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You can also run init-checkconf to check syntax init-checkconf /etc/init/job.conf File /etc/init/job.conf: syntax ok


It usually means you have an error in the .conf file - for instance I'm not sure the pid stanza is supported in 10.04, stop can't be used in the script etc. I'd try starting the file from scratch (with only start, stop etc), and then slowly building it up by adding more and more lines and testing it via start pure-ftpd. For example: # cat pure-ftpd.conf ...


First, you can check that your job is actually known to upstart: sudo initctl list | grep your_job_name If it's not found, you can try reloading the configuration and then re-checking: sudo initctl reload-configuration # re-check sudo initctl list | grep your_job_name Then try again to start your job: sudo start your_job_name If you weren't getting ...


The most relevant reference for job file syntax will be available when you run the command: man 5 init on your system. For Ubuntu 10.04, as you found in the previous answer, the pid file syntax is incorrect. Any time you get that 'unknown job" error back, its a good idea to check the logs (pre 11.04, /var/log/daemon.log, 11.04 and greater everything goes ...


The following command gives you the installed version, if you installed the package via the ubuntu repository apt-cache policy pure-ftpd


Anyway I'am here because i had the same problem, but my syntax was 100% correct. After some debugging I discovered another issue that can cause this "Unknown job" error: upstarts uses inotify to monitor .conf file changes and auto install jobs, this is very cool (for this you don't need something like update.rc with upstart!) but can be not perfect if you ...


Most services allow you to change startup params in /etc/default/NAME. If not, you'll have to edit /etc/init.d/NAME (or /etc/init/NAME.conf for Upstart scripts). Do not forget to restart the service, that's not automatically done for you.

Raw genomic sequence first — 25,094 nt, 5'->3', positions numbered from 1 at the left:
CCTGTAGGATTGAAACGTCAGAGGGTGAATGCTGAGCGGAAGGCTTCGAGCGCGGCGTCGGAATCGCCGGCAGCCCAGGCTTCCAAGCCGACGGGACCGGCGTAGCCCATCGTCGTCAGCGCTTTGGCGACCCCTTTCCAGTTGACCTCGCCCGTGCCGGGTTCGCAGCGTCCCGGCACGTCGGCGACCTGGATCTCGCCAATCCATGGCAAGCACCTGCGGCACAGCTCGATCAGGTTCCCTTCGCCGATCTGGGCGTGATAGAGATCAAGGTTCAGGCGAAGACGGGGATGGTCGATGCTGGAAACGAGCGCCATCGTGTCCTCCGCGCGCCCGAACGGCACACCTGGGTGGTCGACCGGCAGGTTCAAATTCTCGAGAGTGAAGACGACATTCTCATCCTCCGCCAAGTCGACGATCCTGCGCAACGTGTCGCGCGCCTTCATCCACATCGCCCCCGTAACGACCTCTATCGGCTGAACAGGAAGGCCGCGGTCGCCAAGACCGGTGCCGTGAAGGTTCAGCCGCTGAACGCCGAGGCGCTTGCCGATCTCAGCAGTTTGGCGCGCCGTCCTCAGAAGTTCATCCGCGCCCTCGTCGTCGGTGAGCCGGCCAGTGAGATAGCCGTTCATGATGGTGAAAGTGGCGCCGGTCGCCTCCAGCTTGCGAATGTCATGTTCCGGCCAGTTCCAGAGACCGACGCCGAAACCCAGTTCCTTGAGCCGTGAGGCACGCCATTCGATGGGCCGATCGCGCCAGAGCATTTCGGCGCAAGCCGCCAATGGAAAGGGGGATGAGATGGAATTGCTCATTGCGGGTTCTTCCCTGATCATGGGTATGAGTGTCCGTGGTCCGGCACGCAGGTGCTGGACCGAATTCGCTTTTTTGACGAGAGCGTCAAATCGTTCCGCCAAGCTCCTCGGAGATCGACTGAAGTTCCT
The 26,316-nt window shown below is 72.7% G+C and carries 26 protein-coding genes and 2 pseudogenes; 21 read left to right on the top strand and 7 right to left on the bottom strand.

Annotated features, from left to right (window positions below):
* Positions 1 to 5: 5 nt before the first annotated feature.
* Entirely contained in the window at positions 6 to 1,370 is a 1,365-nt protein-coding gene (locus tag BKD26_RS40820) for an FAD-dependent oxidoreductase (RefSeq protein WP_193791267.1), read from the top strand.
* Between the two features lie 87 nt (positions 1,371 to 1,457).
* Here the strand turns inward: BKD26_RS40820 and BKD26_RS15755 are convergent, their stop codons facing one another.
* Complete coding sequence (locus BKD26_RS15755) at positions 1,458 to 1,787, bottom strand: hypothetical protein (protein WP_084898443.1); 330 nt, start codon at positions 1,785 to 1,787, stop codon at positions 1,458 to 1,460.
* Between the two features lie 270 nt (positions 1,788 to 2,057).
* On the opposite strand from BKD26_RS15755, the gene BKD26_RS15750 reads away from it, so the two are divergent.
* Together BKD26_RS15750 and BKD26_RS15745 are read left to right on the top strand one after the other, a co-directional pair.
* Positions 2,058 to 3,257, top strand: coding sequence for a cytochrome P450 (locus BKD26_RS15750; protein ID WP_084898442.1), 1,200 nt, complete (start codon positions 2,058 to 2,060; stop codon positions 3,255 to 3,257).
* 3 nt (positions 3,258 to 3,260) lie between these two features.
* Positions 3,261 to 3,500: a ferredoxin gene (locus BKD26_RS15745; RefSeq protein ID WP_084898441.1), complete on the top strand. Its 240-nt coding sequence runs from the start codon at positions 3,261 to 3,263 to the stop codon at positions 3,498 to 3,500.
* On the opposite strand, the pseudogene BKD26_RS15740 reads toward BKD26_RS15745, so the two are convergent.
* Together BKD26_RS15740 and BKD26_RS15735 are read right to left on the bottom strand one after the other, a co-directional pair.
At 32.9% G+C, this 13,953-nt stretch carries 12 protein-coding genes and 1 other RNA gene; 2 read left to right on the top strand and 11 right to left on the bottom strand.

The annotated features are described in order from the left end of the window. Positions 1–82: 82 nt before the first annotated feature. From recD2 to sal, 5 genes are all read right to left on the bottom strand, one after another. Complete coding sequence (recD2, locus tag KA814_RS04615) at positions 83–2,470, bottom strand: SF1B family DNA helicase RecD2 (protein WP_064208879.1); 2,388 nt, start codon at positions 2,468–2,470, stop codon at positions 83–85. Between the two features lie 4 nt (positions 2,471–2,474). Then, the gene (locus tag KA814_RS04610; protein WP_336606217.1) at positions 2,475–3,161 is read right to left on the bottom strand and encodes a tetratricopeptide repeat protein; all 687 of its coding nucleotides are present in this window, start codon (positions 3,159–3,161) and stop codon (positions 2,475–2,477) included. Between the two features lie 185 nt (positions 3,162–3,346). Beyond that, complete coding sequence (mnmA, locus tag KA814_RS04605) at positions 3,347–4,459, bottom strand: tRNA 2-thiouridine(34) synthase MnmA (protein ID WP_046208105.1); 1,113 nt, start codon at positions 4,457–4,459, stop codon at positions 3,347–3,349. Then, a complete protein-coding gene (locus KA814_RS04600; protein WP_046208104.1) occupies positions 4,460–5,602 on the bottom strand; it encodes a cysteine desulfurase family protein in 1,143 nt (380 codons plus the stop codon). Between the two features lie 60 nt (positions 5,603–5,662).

Install Pure-FTPd root@www:~# aptitude -y install pure-ftpd run as a daemon root@www:~# echo "yes" > /etc/pure-ftpd/conf/Daemonize prohibit Anonymous root@www:~# echo "yes" > /etc/pure-ftpd/conf/NoAnonymous enable chroot root@www:~# echo "yes" > /etc/pure-ftpd/conf/ChrootEveryone only IPV4 root@www:~# echo "yes" > /etc/pure-ftpd/conf/IPV4Only ...


I found the default IPTABLES configuration at /etc/default/iptables and added the following and restarted the iptables service and ftp is now working: -A INPUT -p tcp --dport 20 -j ACCEPT -A INPUT -p tcp --dport 21 -j ACCEPT


Open your Terminal and type the following command apt-cache showpkg pure-ftpd


The problem is the HTTP server since (by default) scripts are run as the www-data user. To continue your analogy, Steve likely has file permissions for /var/www/steve/somefile set to 755 - which grants read and execute permissions to any user. Because Apache executes PHP scripts as the www-data user, PHP scripts won't encounter any problems accessing the ...


I have solved my own issue. Though i would not recommend this, After all the un-install processes failed, i eventually gave in and manually located all the remaning files that had anything to do with pure-ftpd and removed them all manually, this then allowed the removal to complete. Using Webmin file manager I did a search for everything that matched ...

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